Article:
Oops I see someone has already sent you this link. This is an interesting discussion. And to Jennifer: yes, that was exactly my point. Anyone can pull up parts of a study and show only the statistics that they find interesting or useful. If we hope to understand comples issues, we should go to the original sources and read the documents. Even then, the answers to our questions aren't cut and dried.

Lorraine Dusky said...

From the above link: Pay attention to where the bold type:

A Family for Every Child: International Adoption of American Children in the Netherlands

The US has traditionally adopted the highest number of foreign-born children. This, of course, begs the question of how is it possible that children, especially infants, from the US are available for international adoption when there is an obvious demand for children to adopt within the country. A second concern is that many American children are still infants when they are adopted internationally. The result is that the biological mother has little time to consider her decision. This is in direct conflict with the spirit of the Hague Convention on Protection of Children and Cooperation in Respect of Intercountry Adoption, to which the Netherlands is a signatory. In response, the minister of justice decided to minimize the number of adoptions from the US by limiting adoption to children with special needs and children over five. A brief overview of the history of adoption in the Netherlands will provide the context for this important change in child welfare policy.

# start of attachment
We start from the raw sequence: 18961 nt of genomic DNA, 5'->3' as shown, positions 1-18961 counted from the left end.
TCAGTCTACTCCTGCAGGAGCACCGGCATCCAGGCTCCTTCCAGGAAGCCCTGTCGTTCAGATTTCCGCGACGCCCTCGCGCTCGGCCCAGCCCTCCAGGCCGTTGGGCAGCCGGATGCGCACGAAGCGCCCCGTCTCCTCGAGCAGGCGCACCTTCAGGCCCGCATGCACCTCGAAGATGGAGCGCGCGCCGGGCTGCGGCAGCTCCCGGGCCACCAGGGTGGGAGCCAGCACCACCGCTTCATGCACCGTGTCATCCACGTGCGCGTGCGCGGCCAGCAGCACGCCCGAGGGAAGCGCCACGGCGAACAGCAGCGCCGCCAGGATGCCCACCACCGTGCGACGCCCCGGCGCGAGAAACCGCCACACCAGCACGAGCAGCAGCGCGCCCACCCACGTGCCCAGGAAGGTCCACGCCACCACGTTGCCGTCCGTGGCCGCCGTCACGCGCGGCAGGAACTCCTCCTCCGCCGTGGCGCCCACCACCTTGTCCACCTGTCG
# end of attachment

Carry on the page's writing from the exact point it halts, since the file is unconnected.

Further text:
Theodore said...

Lorraine, though I agree with you about the importance of the bold part, that text seems to be from 2009. The pro-gay, pro-adoption lobby has succeeded in getting the acceptance by the current excuse for an administration of the practices of the States exporting children, as in accordance with the convention. New elections are coming up though, so this may change again.

Anonymous said...

I like Kim live in The Netherlands and she is absolutely right, it is very much easier for unmarried mothers to keep and raise their children as the welfare system is exceptionally good. Children are also given sex education classes in schools from about 12 years of age, hence the lower teeange pregnacy rate. The Dutch also have a very tolerant attitude towards unwed pregnancy and as Theodore states very few Dutch children are relinquished to adoption, however many, many international adoptions take place (I do not have the statistics). Just last week I met a mother that had adopted two children from America (of African American heritage).It is my experience that the Dutch people that adopt internationally believe that they are saving a child from a horrible fate (residing in an orphanage, or dire poverty). It is also my experience that they actually give very little thought to the relinquishing mothers. They are infertile they want a baby and will do just about anything, go just about anywhere to get their hands on one.